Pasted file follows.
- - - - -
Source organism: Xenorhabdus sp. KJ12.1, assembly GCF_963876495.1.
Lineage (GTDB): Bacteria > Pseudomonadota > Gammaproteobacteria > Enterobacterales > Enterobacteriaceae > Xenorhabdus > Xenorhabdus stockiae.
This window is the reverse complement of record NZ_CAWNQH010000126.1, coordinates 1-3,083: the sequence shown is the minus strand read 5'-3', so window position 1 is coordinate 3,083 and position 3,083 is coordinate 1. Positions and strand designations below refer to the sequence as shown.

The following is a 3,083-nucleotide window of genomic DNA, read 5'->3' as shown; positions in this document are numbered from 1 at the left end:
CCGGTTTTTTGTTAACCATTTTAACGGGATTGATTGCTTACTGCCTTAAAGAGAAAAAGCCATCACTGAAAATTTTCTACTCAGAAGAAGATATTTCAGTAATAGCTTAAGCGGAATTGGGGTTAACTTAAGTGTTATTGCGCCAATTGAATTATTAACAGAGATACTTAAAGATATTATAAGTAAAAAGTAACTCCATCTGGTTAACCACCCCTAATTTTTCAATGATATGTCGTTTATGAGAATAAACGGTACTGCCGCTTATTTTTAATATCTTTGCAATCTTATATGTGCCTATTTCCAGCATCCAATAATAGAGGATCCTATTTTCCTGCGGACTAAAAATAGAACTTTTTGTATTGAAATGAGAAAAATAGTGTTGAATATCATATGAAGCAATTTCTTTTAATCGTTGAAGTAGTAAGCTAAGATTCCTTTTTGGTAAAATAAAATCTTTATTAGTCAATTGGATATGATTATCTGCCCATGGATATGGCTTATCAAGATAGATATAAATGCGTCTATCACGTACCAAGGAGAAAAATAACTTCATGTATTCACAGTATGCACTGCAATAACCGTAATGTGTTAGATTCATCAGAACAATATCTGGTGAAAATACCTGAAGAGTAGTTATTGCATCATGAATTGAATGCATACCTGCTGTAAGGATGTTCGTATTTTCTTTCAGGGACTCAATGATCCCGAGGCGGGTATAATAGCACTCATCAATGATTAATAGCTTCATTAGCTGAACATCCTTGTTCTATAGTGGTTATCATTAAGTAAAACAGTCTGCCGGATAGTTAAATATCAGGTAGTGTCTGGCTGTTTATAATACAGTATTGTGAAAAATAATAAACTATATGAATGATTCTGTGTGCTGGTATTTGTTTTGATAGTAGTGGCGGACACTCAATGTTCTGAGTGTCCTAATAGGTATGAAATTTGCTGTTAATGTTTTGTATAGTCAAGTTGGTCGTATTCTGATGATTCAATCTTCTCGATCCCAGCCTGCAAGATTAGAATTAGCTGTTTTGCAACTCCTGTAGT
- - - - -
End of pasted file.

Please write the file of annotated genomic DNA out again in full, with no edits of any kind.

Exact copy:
Source organism: Xenorhabdus sp. KJ12.1, assembly GCF_963876495.1.
Lineage (GTDB): Bacteria > Pseudomonadota > Gammaproteobacteria > Enterobacterales > Enterobacteriaceae > Xenorhabdus > Xenorhabdus stockiae.
This window is the reverse complement of record NZ_CAWNQH010000126.1, coordinates 1-3,083: the sequence shown is the minus strand read 5'-3', so window position 1 is coordinate 3,083 and position 3,083 is coordinate 1. Positions and strand designations below refer to the sequence as shown.

The following is a 3,083-nucleotide window of genomic DNA, read 5'->3' as shown; positions in this document are numbered from 1 at the left end:
CCGGTTTTTTGTTAACCATTTTAACGGGATTGATTGCTTACTGCCTTAAAGAGAAAAAGCCATCACTGAAAATTTTCTACTCAGAAGAAGATATTTCAGTAATAGCTTAAGCGGAATTGGGGTTAACTTAAGTGTTATTGCGCCAATTGAATTATTAACAGAGATACTTAAAGATATTATAAGTAAAAAGTAACTCCATCTGGTTAACCACCCCTAATTTTTCAATGATATGTCGTTTATGAGAATAAACGGTACTGCCGCTTATTTTTAATATCTTTGCAATCTTATATGTGCCTATTTCCAGCATCCAATAATAGAGGATCCTATTTTCCTGCGGACTAAAAATAGAACTTTTTGTATTGAAATGAGAAAAATAGTGTTGAATATCATATGAAGCAATTTCTTTTAATCGTTGAAGTAGTAAGCTAAGATTCCTTTTTGGTAAAATAAAATCTTTATTAGTCAATTGGATATGATTATCTGCCCATGGATATGGCTTATCAAGATAGATATAAATGCGTCTATCACGTACCAAGGAGAAAAATAACTTCATGTATTCACAGTATGCACTGCAATAACCGTAATGTGTTAGATTCATCAGAACAATATCTGGTGAAAATACCTGAAGAGTAGTTATTGCATCATGAATTGAATGCATACCTGCTGTAAGGATGTTCGTATTTTCTTTCAGGGACTCAATGATCCCGAGGCGGGTATAATAGCACTCATCAATGATTAATAGCTTCATTAGCTGAACATCCTTGTTCTATAGTGGTTATCATTAAGTAAAACAGTCTGCCGGATAGTTAAATATCAGGTAGTGTCTGGCTGTTTATAATACAGTATTGTGAAAAATAATAAACTATATGAATGATTCTGTGTGCTGGTATTTGTTTTGATAGTAGTGGCGGACACTCAATGTTCTGAGTGTCCTAATAGGTATGAAATTTGCTGTTAATGTTTTGTATAGTCAAGTTGGTCGTATTCTGATGATTCAATCTTCTCGATCCCAGCCTGCAAGATTAGAATTAGCTGTTTTGCAACTCCTGTAGT